Article Text

THU0021 Cartilage zone specific proteins: A quantitative proteomic analysis
  1. P. Fernández-Puente1,
  2. L. Lourido1,
  3. V. Calamia1,
  4. J. Mateos1,
  5. C. Ruiz-Romero1,
  6. M. Lotz2,
  7. F.J. Blanco1
  1. 1Osteoarticular and Aging Res.Lab. Proteomics Unit-Associated Node to ProteoRed-ISCIII, Inibic-C. Hospitalario Universitario A Coruña, A Coruña, Spain
  2. 2Department of Molecular and Experimental Medicine, The Scripps Research Institute, La Jolla, California, United States


Background Osteoarthritis (OA) is a slowly progressive degenerative disease characterized by degradation of the matrix and cell death, resulting in a gradual loss of articular cartilage integrity. Despite its high prevalence, disease-modifying therapies are not available and this is in part related limited sensitivity of current methods for the assessment of disease progression.

Objectives To identify and localize proteins in normal cartilage, and compare them to the OA tissue using quantitative proteomic techniques.

Methods Cartilage samples were obtained from OA patients undergoing joint replacement and normal donors without history of joint disease. For the localization studies, independent normal cartilage samples (n=3) were sectioned into three layers (superficial, intermediate and deep). Cartilage proteins were extracted with Urea 6M, 2% SDS using a mixer mill. Then, proteins were quantified, digested with trypsin and differentially labelled with iTRAQ isobaric tags. The peptide mixture was separated by two-dimensional LC coupled to MALDI-TOF/TOF mass spectrometry. Identification and relative quantification of the proteins were performed using ProteinPilot 3.0 software.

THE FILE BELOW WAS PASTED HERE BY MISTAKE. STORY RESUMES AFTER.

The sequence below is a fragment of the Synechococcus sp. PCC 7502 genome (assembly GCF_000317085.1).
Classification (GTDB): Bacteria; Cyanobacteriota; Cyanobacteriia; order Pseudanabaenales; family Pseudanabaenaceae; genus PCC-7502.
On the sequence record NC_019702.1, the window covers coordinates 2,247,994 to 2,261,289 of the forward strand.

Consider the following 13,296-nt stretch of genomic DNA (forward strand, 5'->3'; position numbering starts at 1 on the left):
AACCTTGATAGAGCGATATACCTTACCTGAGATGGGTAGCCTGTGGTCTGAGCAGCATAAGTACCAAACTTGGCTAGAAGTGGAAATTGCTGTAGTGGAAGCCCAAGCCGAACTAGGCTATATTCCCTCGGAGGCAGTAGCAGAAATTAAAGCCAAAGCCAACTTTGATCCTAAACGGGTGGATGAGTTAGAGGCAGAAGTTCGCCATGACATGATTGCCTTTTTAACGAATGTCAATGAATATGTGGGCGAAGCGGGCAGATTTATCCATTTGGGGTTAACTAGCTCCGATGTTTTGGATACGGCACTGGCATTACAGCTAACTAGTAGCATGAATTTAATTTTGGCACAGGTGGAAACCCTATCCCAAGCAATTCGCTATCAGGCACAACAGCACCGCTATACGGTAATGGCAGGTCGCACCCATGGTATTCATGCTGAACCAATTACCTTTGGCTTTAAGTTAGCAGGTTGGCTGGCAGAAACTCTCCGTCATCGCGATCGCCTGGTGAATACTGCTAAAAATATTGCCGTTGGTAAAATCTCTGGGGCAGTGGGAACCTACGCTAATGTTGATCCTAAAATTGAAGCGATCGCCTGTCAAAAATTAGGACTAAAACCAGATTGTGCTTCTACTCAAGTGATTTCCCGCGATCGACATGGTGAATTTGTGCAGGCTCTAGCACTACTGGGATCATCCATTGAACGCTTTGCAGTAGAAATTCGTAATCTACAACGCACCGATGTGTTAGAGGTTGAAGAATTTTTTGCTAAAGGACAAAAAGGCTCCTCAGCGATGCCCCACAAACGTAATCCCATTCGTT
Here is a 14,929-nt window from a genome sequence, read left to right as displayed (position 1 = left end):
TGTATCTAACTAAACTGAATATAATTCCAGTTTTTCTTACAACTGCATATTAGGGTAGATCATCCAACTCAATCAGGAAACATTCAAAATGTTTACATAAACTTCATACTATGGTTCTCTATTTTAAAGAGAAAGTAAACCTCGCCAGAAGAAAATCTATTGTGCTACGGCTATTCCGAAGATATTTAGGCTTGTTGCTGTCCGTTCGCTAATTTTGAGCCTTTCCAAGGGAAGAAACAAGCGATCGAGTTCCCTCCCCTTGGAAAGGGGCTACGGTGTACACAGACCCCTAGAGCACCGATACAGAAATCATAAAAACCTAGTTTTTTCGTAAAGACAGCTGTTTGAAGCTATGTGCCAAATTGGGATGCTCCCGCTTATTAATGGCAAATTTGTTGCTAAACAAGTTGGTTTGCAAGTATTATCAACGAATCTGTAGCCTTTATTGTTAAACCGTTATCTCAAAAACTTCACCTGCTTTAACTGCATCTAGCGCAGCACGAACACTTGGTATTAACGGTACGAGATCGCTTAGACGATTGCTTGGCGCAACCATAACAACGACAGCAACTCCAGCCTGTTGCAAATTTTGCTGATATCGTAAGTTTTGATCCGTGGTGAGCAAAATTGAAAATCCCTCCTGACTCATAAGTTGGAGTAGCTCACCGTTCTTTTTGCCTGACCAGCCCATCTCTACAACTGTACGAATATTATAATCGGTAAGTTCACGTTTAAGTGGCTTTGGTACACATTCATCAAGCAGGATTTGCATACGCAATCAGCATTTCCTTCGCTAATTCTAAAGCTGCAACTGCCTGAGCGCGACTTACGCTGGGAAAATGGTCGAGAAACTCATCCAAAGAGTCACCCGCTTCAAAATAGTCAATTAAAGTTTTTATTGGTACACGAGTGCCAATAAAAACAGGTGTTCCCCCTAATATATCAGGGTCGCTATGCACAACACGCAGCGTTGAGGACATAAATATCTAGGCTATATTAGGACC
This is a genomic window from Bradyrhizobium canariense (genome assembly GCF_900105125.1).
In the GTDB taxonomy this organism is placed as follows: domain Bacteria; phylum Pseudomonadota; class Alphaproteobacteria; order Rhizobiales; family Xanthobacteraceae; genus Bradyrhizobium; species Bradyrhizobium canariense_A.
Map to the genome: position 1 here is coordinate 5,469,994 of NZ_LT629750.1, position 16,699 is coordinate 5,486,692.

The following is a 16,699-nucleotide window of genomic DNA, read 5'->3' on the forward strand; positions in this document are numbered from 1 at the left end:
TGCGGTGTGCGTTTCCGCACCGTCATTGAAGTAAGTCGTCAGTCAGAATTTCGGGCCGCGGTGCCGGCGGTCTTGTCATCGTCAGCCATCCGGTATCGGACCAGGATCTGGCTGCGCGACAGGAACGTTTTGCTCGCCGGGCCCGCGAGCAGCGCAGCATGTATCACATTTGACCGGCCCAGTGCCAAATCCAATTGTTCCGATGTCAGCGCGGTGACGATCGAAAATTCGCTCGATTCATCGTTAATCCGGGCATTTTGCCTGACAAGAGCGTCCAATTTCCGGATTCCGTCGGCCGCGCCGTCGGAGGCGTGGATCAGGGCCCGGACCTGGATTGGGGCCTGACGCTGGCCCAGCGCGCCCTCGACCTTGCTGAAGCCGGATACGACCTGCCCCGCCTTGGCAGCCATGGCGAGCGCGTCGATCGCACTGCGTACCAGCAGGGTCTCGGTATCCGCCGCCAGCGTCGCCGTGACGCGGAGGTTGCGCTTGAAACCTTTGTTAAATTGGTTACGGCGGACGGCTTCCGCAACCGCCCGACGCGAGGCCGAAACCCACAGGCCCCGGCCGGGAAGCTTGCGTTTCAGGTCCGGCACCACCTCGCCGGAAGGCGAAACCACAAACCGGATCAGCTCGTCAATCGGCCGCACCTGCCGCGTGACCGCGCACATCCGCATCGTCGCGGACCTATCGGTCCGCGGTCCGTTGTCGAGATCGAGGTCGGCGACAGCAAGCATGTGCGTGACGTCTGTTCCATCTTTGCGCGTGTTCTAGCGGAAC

Results We could identify more than 260 different proteins in articular cartilage. 47% of them were intracellular, and the rest were ECM components. When comparing between tissue layers, we found an increased abundance of type VI collagen and small proteoglycans (mimecan, lumican or PRG4) in the superficial layer. Several proteins involved in cell adhesion processes were also increased in this layer (gelsolin, vitronectin, tenascins). The intermediate layer was characterized by a high presence of type II, V, IX and XXVIII collagens, cartilage intermediate layer proteins (CILPs), COMP, vitrin and decorin. Finally, the deep layer exhibited an increased abundance of type I and XI collagens, aggrecan and bone-related proteins (bone sialoprotein 2, osteomodulin, and bone morphogenetic protein 3). Comparison of this normal cartilage proteome with that from OA tissue led to the identification of 23 proteins increased in the pathologic tissue, including aggrecan, COMP, complement factors or thrombospondin 1. We could also identify 36 proteins that were decreased in OA cartilage, such as type I, II and VI collagens, proteoglycans (biglycan, PRG4), tenascins or actin.

Conclusions In summary, we have mapped more than 250 different human normal articular cartilage proteins according to their presence in the three different tissue layers, and identified 59 different proteins that are altered in OA cartilage when compared to normal tissue. This information would be of high relevance in the search of tissue-specific OA biomarkers.

Disclosure of Interest None Declared

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